"The Studio Electronics SE1. Basically it's a Minimoog in a rack unit. It uses the same circuitry so you can get that smooth bass as well as some very edgy sounds. It's got Oberheim filters in it as well, which can also give it a kind of '80s feel. For a long time I'd been trying to get this bottom end that the Americans use and it was really hard. Either the bass was too booming or just too weak. I've a friend who is an engineer for Flight Time (Jam and Lewis' production company) and paid him a visit. The studio complex there was amazing and I got to meet Jam and Lewis who were both really nice guys. I also found out that the majority of the R&B producers over there use the SE1 for the bottom end. So I got one and it works a dream. It sits in the mix, you don't have to EQ it or compress it, you don't have to touch it. You can feel it in the car, you can feel it in a club — it works everywhere."

Any other favourites? "The JV1080 is like the industry-standard sound module for garage. Crash and Burn were also using the JV990 and that's why I picked one up as well." And the Proteus 2000? "That's a reasonably new buy. Because I'd had my JV for such a long time, I felt I needed some new sounds. It's great, very diverse; it's got very good keyboard sounds, pads and strings. Although it's only really just been patched in, I'll get into it and start making my own sounds on it."

This rack houses Damien's prized Studio Electronics SE1 Minimoog clone, as well as the Access Virus Rack synth, Digitech Studio Quad and Behringer Ultrafex effects. Behind them is his Korg MS2000R synth.This rack houses Damien's prized Studio Electronics SE1 Minimoog clone, as well as the Access Virus Rack synth, Digitech Studio Quad and Behringer Ultrafex effects. Behind them is his Korg MS2000R synth.Photo: Richard EcclestoneThe studio is based around an analogue Mackie eight-buss mixer and an Apple Mac G4. "Up until a couple of years ago I was using an old Allen & Heath desk — it was a really warm-sounding desk but very limiting with the channels and EQ."

Although happy with the Mackie he's using, Damien would like more channels. "I could do with 64 — I've really run out of channels and half the outputs of the gear aren't even plugged into the desk. I use 10 inputs for the sampler, four for the JV1080, two for the JV990, eight for the output of the computer, one mic channel and one for the bass unit. The Triton and Proteus route through the monitor channels. With the amount of mixes I'm doing, it is getting difficult to recall all my settings, so going digital is an option I'm looking into. If I do it'll be a Mackie digital desk, they've a nice feel and sound and are very easy to work with. I know a few different production teams who use them and they work really well."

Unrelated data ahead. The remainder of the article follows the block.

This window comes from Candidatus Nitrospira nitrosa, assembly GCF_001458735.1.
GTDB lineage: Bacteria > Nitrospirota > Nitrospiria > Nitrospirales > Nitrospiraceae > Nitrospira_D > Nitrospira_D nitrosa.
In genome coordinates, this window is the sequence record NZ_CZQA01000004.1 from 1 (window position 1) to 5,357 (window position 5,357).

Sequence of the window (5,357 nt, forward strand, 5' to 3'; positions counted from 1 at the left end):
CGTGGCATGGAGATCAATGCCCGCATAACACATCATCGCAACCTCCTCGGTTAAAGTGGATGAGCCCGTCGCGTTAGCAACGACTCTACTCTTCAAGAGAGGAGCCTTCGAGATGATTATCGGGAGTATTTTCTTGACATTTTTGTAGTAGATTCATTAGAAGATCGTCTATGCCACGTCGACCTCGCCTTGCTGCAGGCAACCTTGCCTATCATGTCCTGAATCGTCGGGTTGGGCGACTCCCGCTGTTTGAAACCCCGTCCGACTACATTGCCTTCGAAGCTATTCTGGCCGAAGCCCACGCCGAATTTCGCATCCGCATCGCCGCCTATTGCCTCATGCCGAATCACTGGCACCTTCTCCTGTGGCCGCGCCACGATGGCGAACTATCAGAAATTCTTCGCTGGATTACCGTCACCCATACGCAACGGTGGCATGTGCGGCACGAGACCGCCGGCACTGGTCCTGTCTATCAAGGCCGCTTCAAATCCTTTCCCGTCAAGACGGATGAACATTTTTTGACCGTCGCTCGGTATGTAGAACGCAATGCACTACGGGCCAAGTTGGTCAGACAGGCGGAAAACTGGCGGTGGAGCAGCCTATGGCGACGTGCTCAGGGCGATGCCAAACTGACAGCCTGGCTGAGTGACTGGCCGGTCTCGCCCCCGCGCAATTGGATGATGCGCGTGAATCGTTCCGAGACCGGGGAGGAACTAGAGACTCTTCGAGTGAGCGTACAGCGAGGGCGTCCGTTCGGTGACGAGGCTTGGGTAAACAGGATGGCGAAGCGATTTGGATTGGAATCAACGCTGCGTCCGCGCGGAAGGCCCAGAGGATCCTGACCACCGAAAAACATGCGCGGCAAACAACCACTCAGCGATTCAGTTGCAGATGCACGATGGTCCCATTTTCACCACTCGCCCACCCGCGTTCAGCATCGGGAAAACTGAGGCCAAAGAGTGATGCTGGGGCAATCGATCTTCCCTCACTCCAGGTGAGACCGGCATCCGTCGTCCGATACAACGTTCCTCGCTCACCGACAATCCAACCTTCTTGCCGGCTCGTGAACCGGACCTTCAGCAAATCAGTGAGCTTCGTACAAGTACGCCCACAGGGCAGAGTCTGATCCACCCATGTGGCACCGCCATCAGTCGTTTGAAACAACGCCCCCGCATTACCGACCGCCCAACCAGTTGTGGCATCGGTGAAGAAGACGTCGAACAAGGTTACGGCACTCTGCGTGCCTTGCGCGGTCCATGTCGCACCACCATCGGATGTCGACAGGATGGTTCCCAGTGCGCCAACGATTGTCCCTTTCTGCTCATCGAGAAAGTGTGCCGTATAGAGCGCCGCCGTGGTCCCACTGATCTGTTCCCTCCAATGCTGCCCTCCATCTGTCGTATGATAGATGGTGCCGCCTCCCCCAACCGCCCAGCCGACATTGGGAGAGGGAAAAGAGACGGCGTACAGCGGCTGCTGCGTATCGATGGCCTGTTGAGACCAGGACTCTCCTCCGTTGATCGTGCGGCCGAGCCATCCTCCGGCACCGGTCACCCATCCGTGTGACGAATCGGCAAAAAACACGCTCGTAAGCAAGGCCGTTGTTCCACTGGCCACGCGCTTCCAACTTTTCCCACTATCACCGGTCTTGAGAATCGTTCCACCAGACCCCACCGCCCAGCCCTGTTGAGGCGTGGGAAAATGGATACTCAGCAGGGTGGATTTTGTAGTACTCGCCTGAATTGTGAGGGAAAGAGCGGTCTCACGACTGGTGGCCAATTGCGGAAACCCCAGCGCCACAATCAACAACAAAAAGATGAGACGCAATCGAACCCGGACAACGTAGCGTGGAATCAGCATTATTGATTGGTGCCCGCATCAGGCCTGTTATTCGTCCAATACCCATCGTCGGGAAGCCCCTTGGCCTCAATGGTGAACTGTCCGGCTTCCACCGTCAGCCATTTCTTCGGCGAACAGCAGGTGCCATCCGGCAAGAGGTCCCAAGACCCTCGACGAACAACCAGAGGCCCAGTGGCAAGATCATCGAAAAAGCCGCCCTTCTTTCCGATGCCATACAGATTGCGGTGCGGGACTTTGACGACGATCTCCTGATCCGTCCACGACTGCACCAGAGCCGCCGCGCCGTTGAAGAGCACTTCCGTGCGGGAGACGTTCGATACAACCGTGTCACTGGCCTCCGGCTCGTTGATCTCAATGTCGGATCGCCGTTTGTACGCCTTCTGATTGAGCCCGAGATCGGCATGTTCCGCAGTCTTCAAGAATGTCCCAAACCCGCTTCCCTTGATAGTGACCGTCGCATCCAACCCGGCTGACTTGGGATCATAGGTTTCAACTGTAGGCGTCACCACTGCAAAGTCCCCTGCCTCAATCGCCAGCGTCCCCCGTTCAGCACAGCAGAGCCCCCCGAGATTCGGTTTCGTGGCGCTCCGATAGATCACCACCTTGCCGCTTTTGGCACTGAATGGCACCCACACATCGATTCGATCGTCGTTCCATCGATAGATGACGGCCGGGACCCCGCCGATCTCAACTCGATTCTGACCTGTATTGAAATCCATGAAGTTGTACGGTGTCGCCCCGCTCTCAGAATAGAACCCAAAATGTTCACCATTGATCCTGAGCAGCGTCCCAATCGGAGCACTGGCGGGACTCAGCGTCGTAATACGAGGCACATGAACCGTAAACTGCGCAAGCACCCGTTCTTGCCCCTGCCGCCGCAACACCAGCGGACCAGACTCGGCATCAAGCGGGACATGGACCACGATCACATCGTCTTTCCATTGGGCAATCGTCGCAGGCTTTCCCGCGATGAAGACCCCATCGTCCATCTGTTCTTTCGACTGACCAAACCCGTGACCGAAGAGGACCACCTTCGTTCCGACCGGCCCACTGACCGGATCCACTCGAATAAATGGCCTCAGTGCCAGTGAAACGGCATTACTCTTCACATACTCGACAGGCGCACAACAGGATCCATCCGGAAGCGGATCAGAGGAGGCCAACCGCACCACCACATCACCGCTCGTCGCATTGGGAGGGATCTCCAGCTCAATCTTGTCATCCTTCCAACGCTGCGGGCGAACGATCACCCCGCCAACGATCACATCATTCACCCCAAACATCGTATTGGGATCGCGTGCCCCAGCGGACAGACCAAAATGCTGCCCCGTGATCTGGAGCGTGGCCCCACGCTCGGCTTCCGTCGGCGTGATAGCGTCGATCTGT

Logic on the Mac is Damien's sequencer of choice. "I'd been using Cubase when I had my old Atari and carried it over to my first PC, but I just didn't like the feel of it. Then a guy running a small local studio was running Logic on his Mac and he asked me to have a look at it. I just took to it, and have been using it for a few years now. I love the editing and the MIDI timing is great. Everywhere I go now as a programmer they run Logic, especially as it interfaces with Pro Tools. I've also got my own special quantises for Logic, along with all my key commands, as an auto file which I'll take along to a session on a disk. It's a lifesaver when working quickly or to a tight deadline — I can't afford to mess up and have to know what I'm doing and be able to do it quickly.

"Since I moved to the Mac I've had no problems with latency or anything. My PC used to crash all the time and I got really fed up with it. The Mac is used solely for music, unlike my PC, which was used for music, graphic design, the internet, office work — you name it."

As a keyboard player, Damien also has a soft spot for Emagic's EVP88 plug-in. "The EVP88 is the most amazing plug-in I have used as well as one of the most realistic Rhodes sounds I've found. As a player I love the Rhodes sound and if I could get a real one that'd be great, but the next best thing is the '88. You slap a phaser on it and you get a funky, funky sound. You can distort it, crunch it up, whatever. It's just a great instrument that I try to use on every track."

For his garage work, Damien is also called upon to record vocals. "I use an AKG C3000 plugged straight into channel 24 on the desk, with a little low cut so there's no rattling. If I'm recording a take I'll stick a bit of compression on it, but no EQ, and I just use a pop shield made from my mum's tights," he laughs. "I'm not spending 30 quid on something I can make. Once I've got all my takes together in Logic I'll comp the track and use the Waves Renaissance compressor, which I love. It's great for vocals, it really gets a good punchy sound."

Damien's Gear List

Recording & Mixing

  • AKG C3000 mic.
  • Apple Mac G4 running Emagic Logic Audio.
  • Behringer Ultrafex multi-effects.
  • Dbx 266 and 266XL dynamics.
  • Digitech Studio Quad multi-effects.
  • Electrix Filter Factory filter.
  • Emagic AMT8 MIDI interface.
  • Ensoniq DP Pro multi-effects.
  • KRK K-Rok monitors with Samson amp.
  • Mackie eight-buss mixer.
  • Mindprint Envoice voice channel.
  • Tascam DA20 DAT recorder.
  • TC Electronic M2000 multi-effects and TripleC multi-band compressor.
  • Technics 1212 turntable.
  • 3x 48-way patchbays.

Keyboards & Modules

  • Access Virus Rack synth.
  • Akai S3000 sampler.
  • Emu Proteus 2000 sound module.
  • Ensoniq SQR Plus sound module.
  • Korg M2000R synth, Triton LE workstation and Electribe EM1 groovebox.
  • Roland JV1080 with Vintage and Hip-Hop boards.
  • Roland JD990 with Vintage board.
  • Studio Electronics SE1 analogue synth.

The Man Behind The Presets